dierks bentley review gravel & gold review

Gravel & Gold review | Dierks Bentley makes long-awaited return

★★★★☆ Dierks Bentley is back doing what he does best: hitting that accessible spot between the mainstream and the traditional. Or, as he puts it, “it might be gravel but it feels like gold”. 

★★★★☆


Nashville may be known as a ten-year town, but if you’re lucky enough to have cracked it in that time, you might ask yourself what’s next. Ten number ones? Dierks Bentley had achieved that by 2012. How about ten albums? That’s the career milestone Bentley finds himself at on new record Gravel & Gold, which also happens to be his first album post-pandemic, his first since he left Nashville and put down his guitar for an extended period for the first time in decades, and the first that sees him step into the producers’ chair.

Sometimes sentimental, sometimes searching, never too serious, and often served up with a nice hefty self-aware dose of Big Dad Energy, the album declares its mission statement upfront in the opener Same Ole’ Me“time has a way of changing things/different dogs and different jeans/I got brand new strings but baby I’m the same ol’ me”.

He’s true to his word. Beer At My Funeral is characteristically silly but saved by the kick of its chorus: “they’d better have cold beer at my funeral/ if they don’t I ain’t gonna go”. Ain’t All Bad is a fun honky tonk stomper that gives an optimist’s take on the ending of a relationship: at least you’ve got some more money in your pocket now you’re not spending it on a love interest. Sunsets in Colorado is a heartfelt ode to Dierks’ second home, inviting listeners to reflect on the landscapes that back our lives, including a tone-setting romp on the mandolin and fiddle.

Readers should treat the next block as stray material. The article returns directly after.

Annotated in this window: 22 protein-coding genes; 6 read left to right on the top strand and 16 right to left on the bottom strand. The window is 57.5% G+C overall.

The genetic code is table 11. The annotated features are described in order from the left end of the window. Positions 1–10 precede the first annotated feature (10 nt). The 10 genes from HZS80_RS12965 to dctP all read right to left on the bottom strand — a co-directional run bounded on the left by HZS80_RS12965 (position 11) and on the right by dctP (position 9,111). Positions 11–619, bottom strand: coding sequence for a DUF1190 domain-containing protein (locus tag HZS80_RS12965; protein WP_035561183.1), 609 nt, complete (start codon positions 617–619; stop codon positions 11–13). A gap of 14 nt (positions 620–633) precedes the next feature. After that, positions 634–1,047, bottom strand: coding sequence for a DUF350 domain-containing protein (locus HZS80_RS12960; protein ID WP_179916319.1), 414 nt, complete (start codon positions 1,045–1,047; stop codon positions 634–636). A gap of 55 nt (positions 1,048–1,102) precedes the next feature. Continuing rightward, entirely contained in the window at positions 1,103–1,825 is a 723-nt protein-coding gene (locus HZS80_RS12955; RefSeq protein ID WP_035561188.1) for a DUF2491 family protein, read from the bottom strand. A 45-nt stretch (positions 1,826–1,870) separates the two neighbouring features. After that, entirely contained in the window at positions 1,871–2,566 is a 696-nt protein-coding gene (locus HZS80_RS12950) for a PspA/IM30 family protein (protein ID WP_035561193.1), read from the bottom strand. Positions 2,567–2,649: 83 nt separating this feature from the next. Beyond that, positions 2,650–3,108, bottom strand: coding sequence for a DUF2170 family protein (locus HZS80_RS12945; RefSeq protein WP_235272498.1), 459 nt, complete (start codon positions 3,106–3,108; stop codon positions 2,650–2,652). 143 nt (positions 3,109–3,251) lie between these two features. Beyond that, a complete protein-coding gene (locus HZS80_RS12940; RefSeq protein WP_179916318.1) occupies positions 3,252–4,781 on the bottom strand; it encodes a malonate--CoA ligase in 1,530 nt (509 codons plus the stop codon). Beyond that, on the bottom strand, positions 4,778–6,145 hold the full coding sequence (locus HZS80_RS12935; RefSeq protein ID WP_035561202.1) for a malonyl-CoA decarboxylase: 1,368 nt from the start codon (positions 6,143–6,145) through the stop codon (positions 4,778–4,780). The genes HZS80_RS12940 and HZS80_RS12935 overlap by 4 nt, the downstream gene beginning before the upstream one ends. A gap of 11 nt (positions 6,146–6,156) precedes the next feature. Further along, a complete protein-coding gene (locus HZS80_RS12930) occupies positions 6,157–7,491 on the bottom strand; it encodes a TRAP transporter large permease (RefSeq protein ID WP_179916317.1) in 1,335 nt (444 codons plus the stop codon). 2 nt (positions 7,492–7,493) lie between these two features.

The production of Walkin’ Each Other Home might leave a slightly saccharine taste. Still, it does bring a fresh spin to the country classic of proclaiming a manifesto told through the lens of three trusted prophets (usually some combination of Willie, mama, Jesus and whiskey). For Dierks, it’s Jack Kerouac, prolific songwriter Shel Silverstein and a Martin D18 guitar.

A few songs fail to connect, if only because it’s unclear how seriously we’re supposed to take Dierks singing them. Heartbreak Drinking Tour and All The Right Places don’t have quite the same sting from someone who has been married since 2005, and which respectively play the alcohol listicle style songs that do well on radio and a future arena crowd who want to work their way through the aforementioned list whilst chanting a hook over and over again. Something Real, with its lament, that the subject can’t pour its heart out on the FM radio? All those number ones might beg to differ.

dierks bentley review gravel & gold review

Dierks Bentley performs before the NASCAR Cup Series 65th Annual Daytona 500 at Daytona International Speedway on February 19, 2023, in Daytona Beach, Florida. (Photo by Adam Glanzman/Getty Images)

Ending the album, literally, on a High Note might be some fun wordplay, but this excellent bluegrass track, which features Billy Strings on vocals and Charlie Worsham on guitar, deserved to be much higher up in the running order. It’s one of two duets on the album, both of which show Dierks’ canniness in picking buzz-worthy song mates, the other being Ashley McBryde, who joins him on the ballad Cowboy Boots.

The result is another solid album that’s a fresh take on what Dierks does best: hitting that accessible spot between the mainstream and the traditional. Or, as he puts it, “it might be gravel but it feels like gold”.


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